unallersimple: (Japan Flag)
In the UK children are socialised to look behind themselves while walking through a door. This is so that if anyone is walking the same way, and is standing next to them or up a few meters away, they will hold the door open for that person. If you do not do this, people will think you are rude, will silently curse you and may even feel offended.
While this door holding is a must, you can stretch the rules a little bit. If someone is just a little too far away, or you're in a hurry or just being lazy, you can push the door open behind you without waiting and do that little "Look I'm trying to show some kindness towards you!" nod. If you are being really polite, you can even hold the door open and let all the people coming the opposide way through before walking through yourself. However if those people don't express their eternal gratitude (expecially the last few people), you will believe that they epitomise all evil.

I never realised that there were so many social rules and feelings about door holding until I went to Japan. In our Tokyo orientations I remember one guy telling us not to hold doors open for people because it's just not the culture there. I laughed at this and was like, "Whatever! No one will ever have a problem with me holding the door open for them. Phfft!"

I soon learned.

It's not that anyone is being rude at all, it's just not Japanese culture to do the "over the shoulder check" before going through a door. For someone who has done this their whole life, it was one thing I could never experience without feeling a little shocked or hurt. Time and time again if I was behind a student or staff member, the door would be left to slam shut right in my face. Even if I was right behind them!! I found it hard sometimes not to heave it open dramatically in that British display of passive aggressiveness to make the point (which Japanese people wouldn't be able to interpret anyway).
When you hold the door for Japanese people who don't know this about foreigners, they look a little alarmed, upset, confused and feel obligied to hurry though so as not to inconvenience you any longer. I was always doing this by accident, it's just so hard to stop! It made me feel like I was being rude for inconveniencing them!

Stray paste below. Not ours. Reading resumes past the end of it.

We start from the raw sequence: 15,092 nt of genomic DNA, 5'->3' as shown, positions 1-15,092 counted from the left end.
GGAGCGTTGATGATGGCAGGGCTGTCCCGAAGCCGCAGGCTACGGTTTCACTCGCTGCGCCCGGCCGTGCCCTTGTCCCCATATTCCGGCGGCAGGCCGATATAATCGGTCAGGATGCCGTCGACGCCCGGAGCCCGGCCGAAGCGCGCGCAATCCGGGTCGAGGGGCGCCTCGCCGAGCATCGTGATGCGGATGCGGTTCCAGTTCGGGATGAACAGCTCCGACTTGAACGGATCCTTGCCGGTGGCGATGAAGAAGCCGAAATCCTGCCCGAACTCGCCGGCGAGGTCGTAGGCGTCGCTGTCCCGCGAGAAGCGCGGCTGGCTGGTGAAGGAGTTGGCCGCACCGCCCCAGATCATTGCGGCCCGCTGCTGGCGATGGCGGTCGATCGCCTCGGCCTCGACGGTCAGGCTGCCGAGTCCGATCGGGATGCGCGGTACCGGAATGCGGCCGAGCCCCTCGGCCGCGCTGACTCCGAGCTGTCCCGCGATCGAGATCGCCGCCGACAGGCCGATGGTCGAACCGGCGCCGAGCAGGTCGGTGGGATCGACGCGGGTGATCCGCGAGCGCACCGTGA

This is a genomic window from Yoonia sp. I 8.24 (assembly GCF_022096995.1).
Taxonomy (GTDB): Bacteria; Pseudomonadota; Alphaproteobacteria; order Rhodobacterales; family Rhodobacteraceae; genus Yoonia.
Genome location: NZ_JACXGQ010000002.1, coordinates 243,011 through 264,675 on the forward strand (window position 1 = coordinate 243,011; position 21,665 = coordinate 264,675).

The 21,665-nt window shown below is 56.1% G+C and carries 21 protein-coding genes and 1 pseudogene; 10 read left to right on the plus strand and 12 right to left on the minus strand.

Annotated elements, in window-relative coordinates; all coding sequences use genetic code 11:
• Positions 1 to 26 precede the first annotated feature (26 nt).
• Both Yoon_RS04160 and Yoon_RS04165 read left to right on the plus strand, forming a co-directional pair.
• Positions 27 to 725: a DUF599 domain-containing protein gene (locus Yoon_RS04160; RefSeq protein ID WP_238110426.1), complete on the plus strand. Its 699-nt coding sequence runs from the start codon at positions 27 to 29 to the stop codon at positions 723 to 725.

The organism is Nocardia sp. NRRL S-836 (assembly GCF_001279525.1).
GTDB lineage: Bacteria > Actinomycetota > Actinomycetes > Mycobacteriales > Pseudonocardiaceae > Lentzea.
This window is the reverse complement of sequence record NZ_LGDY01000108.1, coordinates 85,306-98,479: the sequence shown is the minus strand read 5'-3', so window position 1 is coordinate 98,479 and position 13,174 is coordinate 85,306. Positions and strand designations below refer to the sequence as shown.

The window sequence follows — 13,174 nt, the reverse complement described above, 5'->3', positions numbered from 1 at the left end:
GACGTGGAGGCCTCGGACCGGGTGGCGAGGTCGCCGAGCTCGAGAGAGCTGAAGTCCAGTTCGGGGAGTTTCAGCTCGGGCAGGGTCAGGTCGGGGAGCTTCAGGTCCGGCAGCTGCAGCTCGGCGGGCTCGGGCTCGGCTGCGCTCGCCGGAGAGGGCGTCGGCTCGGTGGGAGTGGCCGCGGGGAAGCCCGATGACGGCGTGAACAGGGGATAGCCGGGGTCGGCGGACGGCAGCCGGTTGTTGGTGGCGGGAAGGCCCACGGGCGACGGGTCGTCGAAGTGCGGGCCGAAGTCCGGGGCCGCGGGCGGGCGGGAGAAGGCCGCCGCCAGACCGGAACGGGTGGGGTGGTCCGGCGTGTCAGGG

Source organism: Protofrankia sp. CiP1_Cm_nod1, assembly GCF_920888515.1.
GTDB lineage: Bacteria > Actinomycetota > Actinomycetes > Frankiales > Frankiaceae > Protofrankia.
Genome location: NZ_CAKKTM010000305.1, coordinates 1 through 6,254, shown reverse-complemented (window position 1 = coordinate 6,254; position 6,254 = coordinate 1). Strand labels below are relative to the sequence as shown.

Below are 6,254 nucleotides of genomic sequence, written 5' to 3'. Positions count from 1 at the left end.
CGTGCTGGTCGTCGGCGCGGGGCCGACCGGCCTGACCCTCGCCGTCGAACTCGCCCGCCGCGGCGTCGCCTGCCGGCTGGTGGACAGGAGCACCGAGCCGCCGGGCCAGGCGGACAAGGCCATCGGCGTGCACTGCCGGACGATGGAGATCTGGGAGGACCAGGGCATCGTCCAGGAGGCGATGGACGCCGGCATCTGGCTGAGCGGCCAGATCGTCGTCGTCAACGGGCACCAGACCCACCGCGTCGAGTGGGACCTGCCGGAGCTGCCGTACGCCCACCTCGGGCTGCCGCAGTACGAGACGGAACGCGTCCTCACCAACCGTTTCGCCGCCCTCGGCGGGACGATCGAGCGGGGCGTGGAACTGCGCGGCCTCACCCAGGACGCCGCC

So when you're in Japan be patient when you have to open all those doors other people didn't hold for you and remember it's ok not to hold the door. No really, it's ok. Just let the door close. Just keep walking and let it go.

It's funny what you miss about your culture when living abroad.
I was so excited about holding doors open for people when I got back.

unallersimple: (hectopus)
In my first year in Japan I remember feeling puzzled by a sign in a rental store which read "Pops". I wondered why people didn't get the English checked before having anything printed. A while later though I realized that music may indeed have more than one pop. As with many Asian countries the number of foreign music imports from America and Europe is high, but barely a trickle in the other direction. It's a lot easier to find Pixie Lott in Japan than it is to find Arashi in England for example. So to distinguish between western pop music and pop music from Asia people started adding the letter of the country to the genre. Japanese pop becomes J-Pop. In Korea it's K-Pop and in China it's...oh you get the idea!

Before I came to Japan the only Japanese music artist I could name was Yoko Ono. Actually she was the only famous Japanese person I could name! Do you know any more?

I realized that even after a year of life over here, I still know very little J-Pop. To rectify that I've been renting out about 3-5 CDs at random every week. The results are really funny. Sometimes I'm listening to absolute rubbish, others I've stumbled upon something really cool. The fun part is walking around picking things off the shelves and wondering what I'll end up with. When I'm not feeling so random, I try to pick up CDs by the bands my students always talk about.